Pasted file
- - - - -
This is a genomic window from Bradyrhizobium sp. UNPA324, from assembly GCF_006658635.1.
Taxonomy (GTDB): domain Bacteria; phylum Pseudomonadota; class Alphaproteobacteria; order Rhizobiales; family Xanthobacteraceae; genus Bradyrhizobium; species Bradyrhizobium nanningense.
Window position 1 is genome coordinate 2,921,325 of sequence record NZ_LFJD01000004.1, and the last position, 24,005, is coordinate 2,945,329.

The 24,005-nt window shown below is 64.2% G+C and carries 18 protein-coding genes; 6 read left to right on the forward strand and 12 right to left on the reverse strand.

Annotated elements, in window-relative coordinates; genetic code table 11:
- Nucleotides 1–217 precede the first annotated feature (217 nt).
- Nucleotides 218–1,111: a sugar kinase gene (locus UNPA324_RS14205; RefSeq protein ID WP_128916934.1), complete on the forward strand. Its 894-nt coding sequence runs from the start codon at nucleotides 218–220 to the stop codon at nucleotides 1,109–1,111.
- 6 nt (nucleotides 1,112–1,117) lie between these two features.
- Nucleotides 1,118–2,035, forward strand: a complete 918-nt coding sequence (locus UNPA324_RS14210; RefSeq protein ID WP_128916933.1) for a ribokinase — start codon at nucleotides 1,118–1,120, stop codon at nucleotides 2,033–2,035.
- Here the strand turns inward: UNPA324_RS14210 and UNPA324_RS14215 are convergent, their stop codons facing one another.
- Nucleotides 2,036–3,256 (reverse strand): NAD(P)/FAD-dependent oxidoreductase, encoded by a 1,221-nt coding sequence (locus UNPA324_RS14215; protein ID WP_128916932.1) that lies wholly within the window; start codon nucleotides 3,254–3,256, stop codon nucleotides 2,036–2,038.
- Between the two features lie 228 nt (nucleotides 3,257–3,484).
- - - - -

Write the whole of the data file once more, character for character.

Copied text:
This is a genomic window from Bradyrhizobium sp. UNPA324, from assembly GCF_006658635.1.
Taxonomy (GTDB): domain Bacteria; phylum Pseudomonadota; class Alphaproteobacteria; order Rhizobiales; family Xanthobacteraceae; genus Bradyrhizobium; species Bradyrhizobium nanningense.
Window position 1 is genome coordinate 2,921,325 of sequence record NZ_LFJD01000004.1, and the last position, 24,005, is coordinate 2,945,329.

The 24,005-nt window shown below is 64.2% G+C and carries 18 protein-coding genes; 6 read left to right on the forward strand and 12 right to left on the reverse strand.

Annotated elements, in window-relative coordinates; genetic code table 11:
- Nucleotides 1–217 precede the first annotated feature (217 nt).
- Nucleotides 218–1,111: a sugar kinase gene (locus UNPA324_RS14205; RefSeq protein ID WP_128916934.1), complete on the forward strand. Its 894-nt coding sequence runs from the start codon at nucleotides 218–220 to the stop codon at nucleotides 1,109–1,111.
- 6 nt (nucleotides 1,112–1,117) lie between these two features.
- Nucleotides 1,118–2,035, forward strand: a complete 918-nt coding sequence (locus UNPA324_RS14210; RefSeq protein ID WP_128916933.1) for a ribokinase — start codon at nucleotides 1,118–1,120, stop codon at nucleotides 2,033–2,035.
- Here the strand turns inward: UNPA324_RS14210 and UNPA324_RS14215 are convergent, their stop codons facing one another.
- Nucleotides 2,036–3,256 (reverse strand): NAD(P)/FAD-dependent oxidoreductase, encoded by a 1,221-nt coding sequence (locus UNPA324_RS14215; protein ID WP_128916932.1) that lies wholly within the window; start codon nucleotides 3,254–3,256, stop codon nucleotides 2,036–2,038.
- Between the two features lie 228 nt (nucleotides 3,257–3,484).